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The Earned Income Tax Credit: Targeting the Poor but Crowding Out Wealth

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  • Froemel, M.
  • Gottlieb, C.

Abstract

In this paper, we quantify the effects of the Earned Income Tax Credit (EITC) from a macroeconomic perspective. We use an incomplete markets model to analyze jointly the labor supply and saving responses to changes in tax credit generosity and their aggregate and distributional implications. In line with existing literature, our results show that the EITC is an effective policy instrument to raise labor force participation and provide insurance to working poor households. However, we show that the EITC also disincentivizes private savings for a large part of the population, except for the poorest transfer recipients. Furthermore, since unskilled labor supply reacts more strongly than skilled workers’ labor supply, wages for low skilled workers fall relative to high skilled workers. Whilst reducing post-tax earnings inequality, the EITC contributes to both a higher skill premium and wealth inequality. Finally, our welfare analysis suggests that EITC expansions are welfare improving for the majority of the population, both ex ante and when accounting for transitional dynamics.

Suggested Citation

  • Froemel, M. & Gottlieb, C., 2016. "The Earned Income Tax Credit: Targeting the Poor but Crowding Out Wealth," Cambridge Working Papers in Economics 1651, Faculty of Economics, University of Cambridge.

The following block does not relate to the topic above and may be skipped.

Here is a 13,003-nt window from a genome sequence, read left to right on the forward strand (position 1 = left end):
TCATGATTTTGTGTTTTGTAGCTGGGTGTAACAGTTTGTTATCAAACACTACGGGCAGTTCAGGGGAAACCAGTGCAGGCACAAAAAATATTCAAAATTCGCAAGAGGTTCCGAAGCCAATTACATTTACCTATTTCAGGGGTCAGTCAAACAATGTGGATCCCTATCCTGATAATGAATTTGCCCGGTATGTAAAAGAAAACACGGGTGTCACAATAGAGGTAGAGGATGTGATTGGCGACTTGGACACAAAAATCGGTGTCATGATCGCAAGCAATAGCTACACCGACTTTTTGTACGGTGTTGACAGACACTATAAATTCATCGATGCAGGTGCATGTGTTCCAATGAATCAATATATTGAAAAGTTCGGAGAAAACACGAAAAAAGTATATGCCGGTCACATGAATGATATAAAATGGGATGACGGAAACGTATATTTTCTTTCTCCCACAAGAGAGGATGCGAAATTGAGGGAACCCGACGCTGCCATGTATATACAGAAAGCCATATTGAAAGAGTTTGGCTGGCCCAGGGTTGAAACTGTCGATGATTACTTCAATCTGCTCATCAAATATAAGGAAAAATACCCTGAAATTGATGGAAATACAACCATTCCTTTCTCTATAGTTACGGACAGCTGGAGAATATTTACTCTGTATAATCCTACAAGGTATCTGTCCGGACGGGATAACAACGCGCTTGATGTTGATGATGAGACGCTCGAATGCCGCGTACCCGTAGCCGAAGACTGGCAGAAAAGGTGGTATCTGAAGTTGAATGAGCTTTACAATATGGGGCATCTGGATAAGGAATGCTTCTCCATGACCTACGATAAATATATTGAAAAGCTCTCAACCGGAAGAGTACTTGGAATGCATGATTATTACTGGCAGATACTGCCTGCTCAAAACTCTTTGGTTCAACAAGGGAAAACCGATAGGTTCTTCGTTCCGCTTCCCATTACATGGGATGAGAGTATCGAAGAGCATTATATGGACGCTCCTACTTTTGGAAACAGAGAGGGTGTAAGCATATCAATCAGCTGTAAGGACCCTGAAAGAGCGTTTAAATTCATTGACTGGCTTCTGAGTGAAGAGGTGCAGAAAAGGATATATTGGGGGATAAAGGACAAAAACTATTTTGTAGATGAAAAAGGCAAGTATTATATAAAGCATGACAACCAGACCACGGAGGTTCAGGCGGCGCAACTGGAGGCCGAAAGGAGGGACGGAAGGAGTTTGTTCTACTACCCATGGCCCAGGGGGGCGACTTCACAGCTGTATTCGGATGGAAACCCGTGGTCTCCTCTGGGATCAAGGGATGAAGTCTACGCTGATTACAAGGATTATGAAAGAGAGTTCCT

• Handle: RePEc:cam:camdae:1651
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    1. The Earned Income Tax Credit: Targeting the Poor but Crowding Out Wealth
      by Christian Zimmermann in NEP-DGE blog on 2016-10-14 00:17:26

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    JEL classification:

    • E60 - Macroeconomics and Monetary Economics - - Macroeconomic Policy, Macroeconomic Aspects of Public Finance, and General Outlook - - - General
    • E62 - Macroeconomics and Monetary Economics - - Macroeconomic Policy, Macroeconomic Aspects of Public Finance, and General Outlook - - - Fiscal Policy
    • H23 - Public Economics - - Taxation, Subsidies, and Revenue - - - Externalities; Redistributive Effects; Environmental Taxes and Subsidies
    • H24 - Public Economics - - Taxation, Subsidies, and Revenue - - - Personal Income and Other Nonbusiness Taxes and Subsidies
    • I38 - Health, Education, and Welfare - - Welfare, Well-Being, and Poverty - - - Government Programs; Provision and Effects of Welfare Programs

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